Take a look at the beta version of dw.com. We're not done yet! Your opinion can help us make it better.
Kosovo's economy, which is plagued by high birth and unemployment rates, relies heavily on the earnings of its diaspora. But there's light -- and euros -- at the end of the tunnel for the break-away Serbian province.
Energy could be the key to economic upswing in Kosovo
With an estimated gross national income of $1,100 (758 euros) per capita, Kosovars' income is similar to that of people in Ethiopia and Zambia -- and 10 times lower than Bulgaria and Romania, the European Union's newest members.
This month, both the United Nations and the EU are independently rethinking the future of their involvement in the province, which has been under UN administration and NATO protection since a war ended in 1999. Meanwhile, the Albanian majority expects its politicians in Pristina to declare independence from Serbia -- as they promised in their December campaigns.
Too few jobs for growing labor pool
But rebuilding Kosovo's economy won't be an easy task when confronted with the following statistics.
Over 18 percent of the population is undernourished
Half of the population doesn't get enough to eat, political scientist Behlul Beqaj estimated, and there aren't enough jobs to go around. A third of its 2 million residents are under the age of 14. Each year more job-seekers flood the labor market as birth rates soar beyond European records.
Unemployment is at about 330,000. Of those who have jobs, many work in the public sector, which is the largest employer. People who work for international organizations earn the highest salaries. The private sector consists mainly of shops and most businesses employ only two or three people at minimum wage.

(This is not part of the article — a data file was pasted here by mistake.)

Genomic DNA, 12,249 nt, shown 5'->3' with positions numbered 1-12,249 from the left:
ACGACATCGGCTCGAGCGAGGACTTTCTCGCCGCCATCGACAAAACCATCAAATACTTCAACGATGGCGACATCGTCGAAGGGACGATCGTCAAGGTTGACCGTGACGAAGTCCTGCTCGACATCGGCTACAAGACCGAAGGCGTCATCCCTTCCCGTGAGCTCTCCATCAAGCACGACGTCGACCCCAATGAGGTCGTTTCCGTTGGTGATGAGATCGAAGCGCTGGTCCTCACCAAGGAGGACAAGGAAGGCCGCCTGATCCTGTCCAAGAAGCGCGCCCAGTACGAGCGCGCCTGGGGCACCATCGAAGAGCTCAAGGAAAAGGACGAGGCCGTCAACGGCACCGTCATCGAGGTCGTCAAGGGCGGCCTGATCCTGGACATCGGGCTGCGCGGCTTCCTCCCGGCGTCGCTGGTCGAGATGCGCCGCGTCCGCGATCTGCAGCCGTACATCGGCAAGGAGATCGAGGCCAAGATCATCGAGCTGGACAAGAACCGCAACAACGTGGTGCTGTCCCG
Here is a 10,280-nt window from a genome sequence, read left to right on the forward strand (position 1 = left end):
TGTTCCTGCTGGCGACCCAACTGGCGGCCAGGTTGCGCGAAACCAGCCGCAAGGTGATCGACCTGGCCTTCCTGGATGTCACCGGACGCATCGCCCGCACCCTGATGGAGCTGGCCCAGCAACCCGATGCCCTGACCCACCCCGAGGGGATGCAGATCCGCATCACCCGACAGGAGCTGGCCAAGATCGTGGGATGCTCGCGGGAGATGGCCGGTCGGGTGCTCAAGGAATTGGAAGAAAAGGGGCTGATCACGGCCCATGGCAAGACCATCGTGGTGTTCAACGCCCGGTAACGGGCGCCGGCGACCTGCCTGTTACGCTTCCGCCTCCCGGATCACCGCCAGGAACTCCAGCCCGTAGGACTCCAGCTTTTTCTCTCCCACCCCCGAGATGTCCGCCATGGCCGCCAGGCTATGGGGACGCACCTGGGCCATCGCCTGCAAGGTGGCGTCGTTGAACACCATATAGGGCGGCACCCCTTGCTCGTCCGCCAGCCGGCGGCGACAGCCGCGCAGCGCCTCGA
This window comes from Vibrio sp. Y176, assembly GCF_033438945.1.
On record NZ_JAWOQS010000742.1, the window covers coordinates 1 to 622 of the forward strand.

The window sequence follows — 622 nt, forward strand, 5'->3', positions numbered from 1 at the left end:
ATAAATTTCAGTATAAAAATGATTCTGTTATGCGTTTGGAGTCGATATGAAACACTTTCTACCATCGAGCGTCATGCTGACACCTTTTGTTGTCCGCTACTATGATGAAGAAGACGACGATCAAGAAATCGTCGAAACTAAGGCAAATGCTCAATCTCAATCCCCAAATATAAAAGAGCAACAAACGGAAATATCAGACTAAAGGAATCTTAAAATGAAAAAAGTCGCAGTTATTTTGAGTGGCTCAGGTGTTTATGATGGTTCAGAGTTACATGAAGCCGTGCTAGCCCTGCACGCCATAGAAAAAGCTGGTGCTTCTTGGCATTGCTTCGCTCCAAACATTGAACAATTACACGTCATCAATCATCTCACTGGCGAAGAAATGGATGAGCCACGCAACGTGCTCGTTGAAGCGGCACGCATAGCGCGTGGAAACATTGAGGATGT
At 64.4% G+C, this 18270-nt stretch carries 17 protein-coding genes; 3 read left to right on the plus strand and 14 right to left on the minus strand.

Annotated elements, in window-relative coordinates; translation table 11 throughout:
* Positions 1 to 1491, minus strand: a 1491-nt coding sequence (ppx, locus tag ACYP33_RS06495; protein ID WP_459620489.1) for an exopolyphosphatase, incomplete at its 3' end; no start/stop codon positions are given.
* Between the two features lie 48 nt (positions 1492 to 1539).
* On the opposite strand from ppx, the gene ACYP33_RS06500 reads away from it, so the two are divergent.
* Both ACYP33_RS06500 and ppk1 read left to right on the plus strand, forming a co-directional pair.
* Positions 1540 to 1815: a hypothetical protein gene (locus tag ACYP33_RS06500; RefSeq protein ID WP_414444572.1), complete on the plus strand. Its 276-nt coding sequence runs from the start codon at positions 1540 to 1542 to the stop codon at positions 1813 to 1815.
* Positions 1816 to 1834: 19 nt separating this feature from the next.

Emigres are Kosovo's life-blood
The rest of the population tries to make a modest living on the black market and waits for money transfers from relatives abroad. Some 375,000 of Kosovo ethnic Albanians live and work in the United States, Germany or Switzerland. In total, emigres send as much as 450 million euros back home each year, which represents half of Kosovo's entire budget.
"I don't know how we would survive without this money source," said economist Ibrahim Rexhepi. "We import 1.5 billion euros worth of goods but hardly export 150 million euros worth."
Rexhepi said opening the market for foreign investment would ease the situation, as would opening the borders for jobless Kosovars to seek employment abroad.
A light in the dark
Despite the dire conditions, the province's energy sector is seen as a ray of hope. Even though Kosovo's electric company only produces 800 megawatts of electricity each day, 80 percent of what's needed, and it can't afford to buy more from neighboring countries.
The euro is the official currency in Kosovo
Nevertheless, bids will be accepted this year from international companies vying for a chance to build the province's third coal plant. An estimated 15 billion tons of brown coal lie in the earth beneath Kosovo. The ground is also though to contain 20 billion tons of lead and zinc and 15 billion tons of nickel.
"Thanks to the large coal deposits, Kosovo should be able to export electricity," said Nezir Sinanin, spokesman for the Kosovo C power plant, which is hoping to up output to 2,100 megawatts by 2014.
Serbia remains Kosovo's most important trade partner, along with Macedonia and Croatia, though the Serbian government has already threatened an embargo if Kosovo declares independence.
That would mean a price increase of at least 10 percent, while prices in Pristina -- where the euro is the official currency -- are already comparable to those in the EU.